1612_au_wilsonsprom-7613Eventually I reach the Windy Saddle and stopped there for a quick lunch. Then it was on again for the last hour, which thankfully was a gentle downhill walk. When I got to the carpark at Telegraph Saddle I still had another downhill walk in front of me to get back to the hikers car park. And although many cars passed me, no one stopped to offer a lift, which was frankly a bit disappointing. Maybe people thought I was happy to walk along the road, but in the heat most people should have been able to figure out that a lift would have been very welcome! I got there eventually, and after 22km for the day, various blisters (the price you pay for forgetting your shoe inserts) I deserved my shower and the ice cream that followed.


The Great Ocean Walk


Having returned to Australia after finishing my time in Brazil I had great plans (and in fact had been preparing them for months) to walk the Australian Alps Walking Track, but the weather this year did not co-operate. Shortly after returning it became evident very quickly that I would have to postpone the six-week walk indefinitely, given that the Main Range was still covered in snow, rivers had swollen and in some cases were flooding, and furious winds were unrooting trees. It did not make for the environment to do a solo walk in and although I was disappointed to pull the pin on it; I knew it was the right thing to put a halt to my plans.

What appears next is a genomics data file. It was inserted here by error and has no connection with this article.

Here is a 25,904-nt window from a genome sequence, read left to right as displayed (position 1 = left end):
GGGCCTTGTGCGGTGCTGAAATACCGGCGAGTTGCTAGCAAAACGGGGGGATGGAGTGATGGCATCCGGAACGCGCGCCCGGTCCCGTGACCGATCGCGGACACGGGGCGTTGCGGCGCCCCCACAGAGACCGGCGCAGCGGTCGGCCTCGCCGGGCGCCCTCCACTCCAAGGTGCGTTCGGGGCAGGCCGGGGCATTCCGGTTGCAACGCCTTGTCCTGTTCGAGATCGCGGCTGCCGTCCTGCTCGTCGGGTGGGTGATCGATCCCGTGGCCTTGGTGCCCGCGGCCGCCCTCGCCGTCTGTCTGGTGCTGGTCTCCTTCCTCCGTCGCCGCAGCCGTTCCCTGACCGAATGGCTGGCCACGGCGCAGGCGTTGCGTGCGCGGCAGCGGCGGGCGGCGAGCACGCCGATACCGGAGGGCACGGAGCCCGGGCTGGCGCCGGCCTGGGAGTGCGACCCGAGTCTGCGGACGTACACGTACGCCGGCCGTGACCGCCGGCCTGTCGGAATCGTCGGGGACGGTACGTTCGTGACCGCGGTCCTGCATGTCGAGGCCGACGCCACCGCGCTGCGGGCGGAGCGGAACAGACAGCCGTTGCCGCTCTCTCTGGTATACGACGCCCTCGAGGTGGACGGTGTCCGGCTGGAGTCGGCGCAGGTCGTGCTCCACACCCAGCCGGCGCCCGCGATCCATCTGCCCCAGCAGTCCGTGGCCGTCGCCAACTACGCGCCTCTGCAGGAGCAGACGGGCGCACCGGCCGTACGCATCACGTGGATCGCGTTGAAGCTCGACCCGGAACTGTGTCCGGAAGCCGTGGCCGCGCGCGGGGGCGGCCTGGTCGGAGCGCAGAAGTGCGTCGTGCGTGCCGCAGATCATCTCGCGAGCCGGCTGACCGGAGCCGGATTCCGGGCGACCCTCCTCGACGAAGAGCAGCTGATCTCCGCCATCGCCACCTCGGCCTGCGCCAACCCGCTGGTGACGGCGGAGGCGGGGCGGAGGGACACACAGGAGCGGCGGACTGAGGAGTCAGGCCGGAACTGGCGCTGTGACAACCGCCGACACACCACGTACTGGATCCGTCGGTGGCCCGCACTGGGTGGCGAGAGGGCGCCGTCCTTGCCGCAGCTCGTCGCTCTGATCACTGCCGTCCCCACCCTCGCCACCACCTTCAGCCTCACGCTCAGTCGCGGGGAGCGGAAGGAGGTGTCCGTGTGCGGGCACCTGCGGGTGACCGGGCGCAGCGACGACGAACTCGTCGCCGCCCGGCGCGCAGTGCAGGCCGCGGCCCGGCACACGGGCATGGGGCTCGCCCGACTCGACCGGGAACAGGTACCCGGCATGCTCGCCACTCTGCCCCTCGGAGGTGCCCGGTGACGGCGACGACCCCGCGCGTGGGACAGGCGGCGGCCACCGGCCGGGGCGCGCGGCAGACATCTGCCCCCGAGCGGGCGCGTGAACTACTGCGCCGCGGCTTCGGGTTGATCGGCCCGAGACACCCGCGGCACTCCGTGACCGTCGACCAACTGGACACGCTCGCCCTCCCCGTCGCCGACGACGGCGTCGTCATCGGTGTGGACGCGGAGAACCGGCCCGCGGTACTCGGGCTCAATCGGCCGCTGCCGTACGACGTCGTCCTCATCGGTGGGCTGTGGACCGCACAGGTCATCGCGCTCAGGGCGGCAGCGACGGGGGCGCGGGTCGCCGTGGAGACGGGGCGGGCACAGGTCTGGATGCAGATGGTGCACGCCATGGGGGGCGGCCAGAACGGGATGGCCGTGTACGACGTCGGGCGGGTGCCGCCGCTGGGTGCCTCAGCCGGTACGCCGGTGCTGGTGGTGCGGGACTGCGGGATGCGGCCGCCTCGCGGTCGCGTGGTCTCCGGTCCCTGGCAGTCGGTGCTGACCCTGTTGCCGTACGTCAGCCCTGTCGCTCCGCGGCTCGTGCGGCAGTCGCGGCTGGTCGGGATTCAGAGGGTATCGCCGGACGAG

For a consolation walk I looked at various options and the Great Ocean Walk came out as the best option; it being easily accessible and generally described as a stunning walk. It starts in Apollo Bay (reachable by taking the train to Geelong and then switching to a bus) and finishes at the Twelve Apostles (also serviced by public transport: by bus to Warrnambool and then a long train ride back to Melbourne). Although the walk can be compressed in a few long days, I decided to opt for the more leisurely version of eight days, camping at each of the sites that have been created for walkers. It makes for easy walking days and plenty of time to enjoy the surroundings after reaching the next campsite.